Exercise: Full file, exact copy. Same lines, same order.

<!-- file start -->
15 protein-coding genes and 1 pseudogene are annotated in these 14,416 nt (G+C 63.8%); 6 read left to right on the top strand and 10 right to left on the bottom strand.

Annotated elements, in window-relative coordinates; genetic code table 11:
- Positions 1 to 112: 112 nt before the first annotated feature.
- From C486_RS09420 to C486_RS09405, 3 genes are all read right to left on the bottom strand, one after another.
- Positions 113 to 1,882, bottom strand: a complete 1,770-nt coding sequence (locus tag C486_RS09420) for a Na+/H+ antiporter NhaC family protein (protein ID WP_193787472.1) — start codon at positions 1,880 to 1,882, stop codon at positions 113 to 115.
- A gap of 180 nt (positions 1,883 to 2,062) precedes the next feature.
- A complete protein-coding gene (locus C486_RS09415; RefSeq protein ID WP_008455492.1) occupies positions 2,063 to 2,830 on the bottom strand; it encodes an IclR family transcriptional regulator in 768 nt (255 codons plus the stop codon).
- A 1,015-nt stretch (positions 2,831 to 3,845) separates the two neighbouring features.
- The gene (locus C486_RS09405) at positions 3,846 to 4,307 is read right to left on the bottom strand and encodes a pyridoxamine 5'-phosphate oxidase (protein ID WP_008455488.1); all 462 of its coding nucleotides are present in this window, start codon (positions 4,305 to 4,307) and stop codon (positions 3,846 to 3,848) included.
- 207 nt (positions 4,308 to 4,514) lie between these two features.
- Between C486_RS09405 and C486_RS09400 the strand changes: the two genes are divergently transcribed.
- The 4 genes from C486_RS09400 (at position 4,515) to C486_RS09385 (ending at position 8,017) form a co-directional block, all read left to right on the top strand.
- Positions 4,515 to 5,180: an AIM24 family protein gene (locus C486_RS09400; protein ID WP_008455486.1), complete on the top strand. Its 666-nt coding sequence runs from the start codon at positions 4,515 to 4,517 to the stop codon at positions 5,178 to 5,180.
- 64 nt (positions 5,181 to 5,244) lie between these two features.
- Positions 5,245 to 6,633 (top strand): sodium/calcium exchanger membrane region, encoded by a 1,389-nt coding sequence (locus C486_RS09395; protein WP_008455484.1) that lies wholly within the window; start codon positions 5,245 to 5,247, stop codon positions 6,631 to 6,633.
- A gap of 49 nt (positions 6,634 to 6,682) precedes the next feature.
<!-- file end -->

15 protein-coding genes and 1 pseudogene are annotated in these 14,416 nt (G+C 63.8%); 6 read left to right on the top strand and 10 right to left on the bottom strand.

Annotated elements, in window-relative coordinates; genetic code table 11:
- Positions 1 to 112: 112 nt before the first annotated feature.
- From C486_RS09420 to C486_RS09405, 3 genes are all read right to left on the bottom strand, one after another.
- Positions 113 to 1,882, bottom strand: a complete 1,770-nt coding sequence (locus tag C486_RS09420) for a Na+/H+ antiporter NhaC family protein (protein ID WP_193787472.1) — start codon at positions 1,880 to 1,882, stop codon at positions 113 to 115.
- A gap of 180 nt (positions 1,883 to 2,062) precedes the next feature.
- A complete protein-coding gene (locus C486_RS09415; RefSeq protein ID WP_008455492.1) occupies positions 2,063 to 2,830 on the bottom strand; it encodes an IclR family transcriptional regulator in 768 nt (255 codons plus the stop codon).
- A 1,015-nt stretch (positions 2,831 to 3,845) separates the two neighbouring features.
- The gene (locus C486_RS09405) at positions 3,846 to 4,307 is read right to left on the bottom strand and encodes a pyridoxamine 5'-phosphate oxidase (protein ID WP_008455488.1); all 462 of its coding nucleotides are present in this window, start codon (positions 4,305 to 4,307) and stop codon (positions 3,846 to 3,848) included.
- 207 nt (positions 4,308 to 4,514) lie between these two features.
- Between C486_RS09405 and C486_RS09400 the strand changes: the two genes are divergently transcribed.
- The 4 genes from C486_RS09400 (at position 4,515) to C486_RS09385 (ending at position 8,017) form a co-directional block, all read left to right on the top strand.
- Positions 4,515 to 5,180: an AIM24 family protein gene (locus C486_RS09400; protein ID WP_008455486.1), complete on the top strand. Its 666-nt coding sequence runs from the start codon at positions 4,515 to 4,517 to the stop codon at positions 5,178 to 5,180.
- 64 nt (positions 5,181 to 5,244) lie between these two features.
- Positions 5,245 to 6,633 (top strand): sodium/calcium exchanger membrane region, encoded by a 1,389-nt coding sequence (locus C486_RS09395; protein WP_008455484.1) that lies wholly within the window; start codon positions 5,245 to 5,247, stop codon positions 6,631 to 6,633.
- A gap of 49 nt (positions 6,634 to 6,682) precedes the next feature.